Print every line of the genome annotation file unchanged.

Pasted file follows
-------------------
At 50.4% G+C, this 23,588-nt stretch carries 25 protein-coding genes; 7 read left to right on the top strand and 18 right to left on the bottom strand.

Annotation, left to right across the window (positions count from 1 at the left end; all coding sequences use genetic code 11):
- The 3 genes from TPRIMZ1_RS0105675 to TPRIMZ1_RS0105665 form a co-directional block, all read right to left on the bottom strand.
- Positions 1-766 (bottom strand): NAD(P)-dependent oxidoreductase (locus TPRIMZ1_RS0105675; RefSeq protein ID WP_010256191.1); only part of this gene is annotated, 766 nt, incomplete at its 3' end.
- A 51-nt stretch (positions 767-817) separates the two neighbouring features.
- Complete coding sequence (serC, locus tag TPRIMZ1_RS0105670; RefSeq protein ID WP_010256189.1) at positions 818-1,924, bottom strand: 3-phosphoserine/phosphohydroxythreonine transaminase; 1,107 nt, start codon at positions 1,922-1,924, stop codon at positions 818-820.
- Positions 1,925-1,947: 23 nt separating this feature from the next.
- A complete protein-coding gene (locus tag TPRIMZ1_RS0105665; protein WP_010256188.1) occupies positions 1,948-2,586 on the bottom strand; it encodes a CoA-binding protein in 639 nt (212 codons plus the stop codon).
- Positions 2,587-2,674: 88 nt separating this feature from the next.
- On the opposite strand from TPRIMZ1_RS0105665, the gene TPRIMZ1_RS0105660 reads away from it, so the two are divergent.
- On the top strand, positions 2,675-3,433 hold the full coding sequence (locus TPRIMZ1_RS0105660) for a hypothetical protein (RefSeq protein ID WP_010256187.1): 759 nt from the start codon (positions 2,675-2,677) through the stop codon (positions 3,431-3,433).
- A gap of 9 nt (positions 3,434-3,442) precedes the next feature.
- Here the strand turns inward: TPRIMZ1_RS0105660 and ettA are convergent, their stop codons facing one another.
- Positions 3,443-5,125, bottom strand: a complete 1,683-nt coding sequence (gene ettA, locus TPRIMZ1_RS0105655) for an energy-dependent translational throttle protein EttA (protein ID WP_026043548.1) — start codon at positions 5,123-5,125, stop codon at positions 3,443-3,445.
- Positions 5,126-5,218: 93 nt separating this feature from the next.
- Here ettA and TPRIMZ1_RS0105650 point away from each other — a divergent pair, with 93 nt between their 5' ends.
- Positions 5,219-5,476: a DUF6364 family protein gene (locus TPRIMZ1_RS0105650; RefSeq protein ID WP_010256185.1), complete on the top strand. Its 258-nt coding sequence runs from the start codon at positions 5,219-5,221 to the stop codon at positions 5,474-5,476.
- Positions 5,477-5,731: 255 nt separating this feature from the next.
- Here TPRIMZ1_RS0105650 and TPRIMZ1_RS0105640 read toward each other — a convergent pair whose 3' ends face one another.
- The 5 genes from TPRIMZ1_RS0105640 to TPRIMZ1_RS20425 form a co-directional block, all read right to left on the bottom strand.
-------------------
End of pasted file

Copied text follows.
At 50.4% G+C, this 23,588-nt stretch carries 25 protein-coding genes; 7 read left to right on the top strand and 18 right to left on the bottom strand.

Annotation, left to right across the window (positions count from 1 at the left end; all coding sequences use genetic code 11):
- The 3 genes from TPRIMZ1_RS0105675 to TPRIMZ1_RS0105665 form a co-directional block, all read right to left on the bottom strand.
- Positions 1-766 (bottom strand): NAD(P)-dependent oxidoreductase (locus TPRIMZ1_RS0105675; RefSeq protein ID WP_010256191.1); only part of this gene is annotated, 766 nt, incomplete at its 3' end.
- A 51-nt stretch (positions 767-817) separates the two neighbouring features.
- Complete coding sequence (serC, locus tag TPRIMZ1_RS0105670; RefSeq protein ID WP_010256189.1) at positions 818-1,924, bottom strand: 3-phosphoserine/phosphohydroxythreonine transaminase; 1,107 nt, start codon at positions 1,922-1,924, stop codon at positions 818-820.
- Positions 1,925-1,947: 23 nt separating this feature from the next.
- A complete protein-coding gene (locus tag TPRIMZ1_RS0105665; protein WP_010256188.1) occupies positions 1,948-2,586 on the bottom strand; it encodes a CoA-binding protein in 639 nt (212 codons plus the stop codon).
- Positions 2,587-2,674: 88 nt separating this feature from the next.
- On the opposite strand from TPRIMZ1_RS0105665, the gene TPRIMZ1_RS0105660 reads away from it, so the two are divergent.
- On the top strand, positions 2,675-3,433 hold the full coding sequence (locus TPRIMZ1_RS0105660) for a hypothetical protein (RefSeq protein ID WP_010256187.1): 759 nt from the start codon (positions 2,675-2,677) through the stop codon (positions 3,431-3,433).
- A gap of 9 nt (positions 3,434-3,442) precedes the next feature.
- Here the strand turns inward: TPRIMZ1_RS0105660 and ettA are convergent, their stop codons facing one another.
- Positions 3,443-5,125, bottom strand: a complete 1,683-nt coding sequence (gene ettA, locus TPRIMZ1_RS0105655) for an energy-dependent translational throttle protein EttA (protein ID WP_026043548.1) — start codon at positions 5,123-5,125, stop codon at positions 3,443-3,445.
- Positions 5,126-5,218: 93 nt separating this feature from the next.
- Here ettA and TPRIMZ1_RS0105650 point away from each other — a divergent pair, with 93 nt between their 5' ends.
- Positions 5,219-5,476: a DUF6364 family protein gene (locus TPRIMZ1_RS0105650; RefSeq protein ID WP_010256185.1), complete on the top strand. Its 258-nt coding sequence runs from the start codon at positions 5,219-5,221 to the stop codon at positions 5,474-5,476.
- Positions 5,477-5,731: 255 nt separating this feature from the next.
- Here TPRIMZ1_RS0105650 and TPRIMZ1_RS0105640 read toward each other — a convergent pair whose 3' ends face one another.
- The 5 genes from TPRIMZ1_RS0105640 to TPRIMZ1_RS20425 form a co-directional block, all read right to left on the bottom strand.